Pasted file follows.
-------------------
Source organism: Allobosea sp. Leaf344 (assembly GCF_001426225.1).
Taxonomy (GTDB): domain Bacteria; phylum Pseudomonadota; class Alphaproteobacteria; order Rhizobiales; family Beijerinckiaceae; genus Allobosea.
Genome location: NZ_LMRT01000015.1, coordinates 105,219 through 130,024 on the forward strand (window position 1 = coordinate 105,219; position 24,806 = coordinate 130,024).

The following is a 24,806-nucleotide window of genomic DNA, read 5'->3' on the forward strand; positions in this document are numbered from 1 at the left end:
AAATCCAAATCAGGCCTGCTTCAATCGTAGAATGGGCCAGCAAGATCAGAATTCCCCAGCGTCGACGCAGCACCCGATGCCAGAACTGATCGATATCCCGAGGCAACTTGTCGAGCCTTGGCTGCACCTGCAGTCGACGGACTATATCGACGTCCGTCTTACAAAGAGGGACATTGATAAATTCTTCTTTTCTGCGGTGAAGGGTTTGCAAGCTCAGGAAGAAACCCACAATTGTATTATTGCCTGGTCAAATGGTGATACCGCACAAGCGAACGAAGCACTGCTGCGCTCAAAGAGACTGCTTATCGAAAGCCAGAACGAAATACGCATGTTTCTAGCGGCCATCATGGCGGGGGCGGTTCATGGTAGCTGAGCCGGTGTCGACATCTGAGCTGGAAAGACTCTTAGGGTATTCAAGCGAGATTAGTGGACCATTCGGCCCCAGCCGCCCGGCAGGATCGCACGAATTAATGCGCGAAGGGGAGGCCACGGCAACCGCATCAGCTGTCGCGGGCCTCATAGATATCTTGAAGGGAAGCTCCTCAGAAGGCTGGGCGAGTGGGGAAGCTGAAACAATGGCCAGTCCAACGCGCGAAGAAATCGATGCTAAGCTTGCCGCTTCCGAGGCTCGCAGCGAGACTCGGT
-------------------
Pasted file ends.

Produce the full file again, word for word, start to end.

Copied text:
Source organism: Allobosea sp. Leaf344 (assembly GCF_001426225.1).
Taxonomy (GTDB): domain Bacteria; phylum Pseudomonadota; class Alphaproteobacteria; order Rhizobiales; family Beijerinckiaceae; genus Allobosea.
Genome location: NZ_LMRT01000015.1, coordinates 105,219 through 130,024 on the forward strand (window position 1 = coordinate 105,219; position 24,806 = coordinate 130,024).

The following is a 24,806-nucleotide window of genomic DNA, read 5'->3' on the forward strand; positions in this document are numbered from 1 at the left end:
AAATCCAAATCAGGCCTGCTTCAATCGTAGAATGGGCCAGCAAGATCAGAATTCCCCAGCGTCGACGCAGCACCCGATGCCAGAACTGATCGATATCCCGAGGCAACTTGTCGAGCCTTGGCTGCACCTGCAGTCGACGGACTATATCGACGTCCGTCTTACAAAGAGGGACATTGATAAATTCTTCTTTTCTGCGGTGAAGGGTTTGCAAGCTCAGGAAGAAACCCACAATTGTATTATTGCCTGGTCAAATGGTGATACCGCACAAGCGAACGAAGCACTGCTGCGCTCAAAGAGACTGCTTATCGAAAGCCAGAACGAAATACGCATGTTTCTAGCGGCCATCATGGCGGGGGCGGTTCATGGTAGCTGAGCCGGTGTCGACATCTGAGCTGGAAAGACTCTTAGGGTATTCAAGCGAGATTAGTGGACCATTCGGCCCCAGCCGCCCGGCAGGATCGCACGAATTAATGCGCGAAGGGGAGGCCACGGCAACCGCATCAGCTGTCGCGGGCCTCATAGATATCTTGAAGGGAAGCTCCTCAGAAGGCTGGGCGAGTGGGGAAGCTGAAACAATGGCCAGTCCAACGCGCGAAGAAATCGATGCTAAGCTTGCCGCTTCCGAGGCTCGCAGCGAGACTCGGT